Carl H. and Evelyn M. Ernst have completely revised their landmark reference Venomous Reptiles of North America to present the most comprehensive review of these animals in years.
The first volume contains species accounts of the venomous lizards and elapid and viperid snakes found north of Mexico's twenty-fifth parallel. Volume 2 of this definitive work covers the twenty-one species of the genus Crotalus found in the United States, Canada, and, for the first time, those found in northern Mexico.
Mixing their own research with careful data description and intriguing stories, Ernst and Ernst present the most accurate and interesting view of North America's rattlesnakes available. They provide general background information on Crotalus, including venom delivery systems, how rattles function, what rattlesnakes eat, and what eats rattlesnakes. Additionally, they offer specific and fascinating details, such as observations of rattlesnakes swimming to offshore islands, accounts of male combat bouts, possible "anting" behavior in Crotalus viridis, and the features of the Santa Catalina Island rattleless rattlesnake. Each species account includes vivid photographs, range maps, and explanations of the limits to their respective distribution.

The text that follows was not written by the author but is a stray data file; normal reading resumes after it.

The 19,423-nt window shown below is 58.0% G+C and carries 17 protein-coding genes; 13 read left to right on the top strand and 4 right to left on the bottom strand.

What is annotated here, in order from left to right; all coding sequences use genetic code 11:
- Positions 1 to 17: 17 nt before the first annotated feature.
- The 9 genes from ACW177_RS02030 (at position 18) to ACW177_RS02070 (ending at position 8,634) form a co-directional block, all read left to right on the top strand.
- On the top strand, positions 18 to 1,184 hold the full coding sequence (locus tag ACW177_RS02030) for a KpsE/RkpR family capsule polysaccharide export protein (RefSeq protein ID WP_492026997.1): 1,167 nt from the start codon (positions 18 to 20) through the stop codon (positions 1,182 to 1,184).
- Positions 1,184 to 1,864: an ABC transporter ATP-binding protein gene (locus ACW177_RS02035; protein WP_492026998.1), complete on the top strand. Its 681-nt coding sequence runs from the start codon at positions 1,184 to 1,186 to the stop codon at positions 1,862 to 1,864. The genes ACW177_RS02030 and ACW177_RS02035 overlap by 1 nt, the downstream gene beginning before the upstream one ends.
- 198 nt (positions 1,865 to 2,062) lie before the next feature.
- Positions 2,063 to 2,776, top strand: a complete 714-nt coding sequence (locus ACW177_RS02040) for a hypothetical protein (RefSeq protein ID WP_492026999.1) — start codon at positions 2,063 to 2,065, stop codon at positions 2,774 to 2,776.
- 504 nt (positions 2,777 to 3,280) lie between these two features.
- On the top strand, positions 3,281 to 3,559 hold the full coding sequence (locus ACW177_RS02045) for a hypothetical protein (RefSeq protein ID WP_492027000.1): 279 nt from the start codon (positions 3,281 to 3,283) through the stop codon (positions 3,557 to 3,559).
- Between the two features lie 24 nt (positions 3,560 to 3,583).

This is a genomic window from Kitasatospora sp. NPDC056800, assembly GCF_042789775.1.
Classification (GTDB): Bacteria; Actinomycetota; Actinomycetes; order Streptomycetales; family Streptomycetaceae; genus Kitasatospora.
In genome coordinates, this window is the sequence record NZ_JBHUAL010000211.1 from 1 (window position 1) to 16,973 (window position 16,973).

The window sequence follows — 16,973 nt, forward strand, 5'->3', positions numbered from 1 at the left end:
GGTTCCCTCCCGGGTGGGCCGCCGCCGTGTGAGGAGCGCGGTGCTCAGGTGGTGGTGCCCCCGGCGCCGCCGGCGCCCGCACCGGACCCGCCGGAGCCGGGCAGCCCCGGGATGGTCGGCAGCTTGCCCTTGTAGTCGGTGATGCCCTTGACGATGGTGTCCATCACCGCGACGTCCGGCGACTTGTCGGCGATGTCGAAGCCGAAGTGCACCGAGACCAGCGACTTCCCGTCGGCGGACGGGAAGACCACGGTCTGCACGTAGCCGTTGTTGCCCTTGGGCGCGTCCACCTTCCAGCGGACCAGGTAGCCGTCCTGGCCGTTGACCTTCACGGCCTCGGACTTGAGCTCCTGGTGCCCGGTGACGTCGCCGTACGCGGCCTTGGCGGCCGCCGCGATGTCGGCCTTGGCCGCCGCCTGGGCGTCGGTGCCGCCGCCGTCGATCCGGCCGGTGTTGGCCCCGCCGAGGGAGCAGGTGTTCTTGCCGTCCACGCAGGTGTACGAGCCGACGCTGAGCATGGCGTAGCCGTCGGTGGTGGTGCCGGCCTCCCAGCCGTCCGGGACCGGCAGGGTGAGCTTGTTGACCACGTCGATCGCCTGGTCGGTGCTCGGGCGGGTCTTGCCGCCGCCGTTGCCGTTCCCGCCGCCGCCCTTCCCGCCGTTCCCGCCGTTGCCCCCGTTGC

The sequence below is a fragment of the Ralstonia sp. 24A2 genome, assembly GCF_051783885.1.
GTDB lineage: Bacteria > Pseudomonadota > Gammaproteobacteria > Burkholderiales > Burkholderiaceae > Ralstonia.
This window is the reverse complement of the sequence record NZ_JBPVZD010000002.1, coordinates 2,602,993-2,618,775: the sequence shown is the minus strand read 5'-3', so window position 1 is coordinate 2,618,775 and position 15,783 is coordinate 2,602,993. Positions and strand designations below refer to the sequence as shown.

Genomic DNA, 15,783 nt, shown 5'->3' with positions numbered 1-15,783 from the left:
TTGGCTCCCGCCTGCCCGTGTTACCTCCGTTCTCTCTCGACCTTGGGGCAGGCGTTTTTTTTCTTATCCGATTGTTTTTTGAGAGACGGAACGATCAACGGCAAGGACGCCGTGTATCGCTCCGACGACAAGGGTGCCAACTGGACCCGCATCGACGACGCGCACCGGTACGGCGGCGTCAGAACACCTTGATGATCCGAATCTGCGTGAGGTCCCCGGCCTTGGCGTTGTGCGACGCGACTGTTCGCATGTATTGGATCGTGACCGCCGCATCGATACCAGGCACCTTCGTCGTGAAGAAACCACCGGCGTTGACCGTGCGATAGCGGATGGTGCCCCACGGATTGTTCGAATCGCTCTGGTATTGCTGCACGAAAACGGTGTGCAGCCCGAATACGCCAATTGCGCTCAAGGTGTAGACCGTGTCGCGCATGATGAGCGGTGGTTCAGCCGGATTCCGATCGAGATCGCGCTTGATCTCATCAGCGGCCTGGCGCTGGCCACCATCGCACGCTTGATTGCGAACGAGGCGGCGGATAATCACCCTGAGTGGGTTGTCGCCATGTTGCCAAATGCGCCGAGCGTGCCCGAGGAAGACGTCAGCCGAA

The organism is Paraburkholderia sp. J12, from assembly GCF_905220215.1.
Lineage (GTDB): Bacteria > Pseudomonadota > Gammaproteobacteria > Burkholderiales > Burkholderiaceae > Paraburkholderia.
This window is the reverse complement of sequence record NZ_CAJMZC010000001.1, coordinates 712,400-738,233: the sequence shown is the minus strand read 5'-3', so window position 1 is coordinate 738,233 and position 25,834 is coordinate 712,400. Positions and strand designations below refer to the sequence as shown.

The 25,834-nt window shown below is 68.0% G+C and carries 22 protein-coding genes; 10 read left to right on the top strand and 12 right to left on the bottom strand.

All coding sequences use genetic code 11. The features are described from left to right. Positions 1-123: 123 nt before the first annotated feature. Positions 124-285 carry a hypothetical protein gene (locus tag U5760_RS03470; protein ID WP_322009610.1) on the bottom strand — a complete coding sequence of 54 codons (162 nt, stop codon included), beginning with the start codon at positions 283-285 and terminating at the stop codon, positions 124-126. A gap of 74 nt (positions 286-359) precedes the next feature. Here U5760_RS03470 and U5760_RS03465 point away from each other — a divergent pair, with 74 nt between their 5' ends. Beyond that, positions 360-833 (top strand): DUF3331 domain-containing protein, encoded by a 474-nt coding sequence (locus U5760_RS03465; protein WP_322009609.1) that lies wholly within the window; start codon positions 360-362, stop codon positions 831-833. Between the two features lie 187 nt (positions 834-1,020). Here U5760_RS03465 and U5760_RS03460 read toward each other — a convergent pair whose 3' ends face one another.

Presenting the latest research on venomous reptiles in the United States, Canada, and northern Mexico and featuring an extensive bibliography of literature on the subject, this volume contains a wealth of information for anyone with an interest in venom, snakes, or herpetology in general.
Carl H. Ernst, professor emeritus at George Mason University and a research associate at the Smithsonian Institution, is coauthor of Turtles of the United States and Canada, also published by Johns Hopkins. Until her recent retirement, Evelyn M. Ernst taught high school chemistry and biology and was an administrator with the National Science Resources Center. Together they wrote Snakes of the United States and Canada.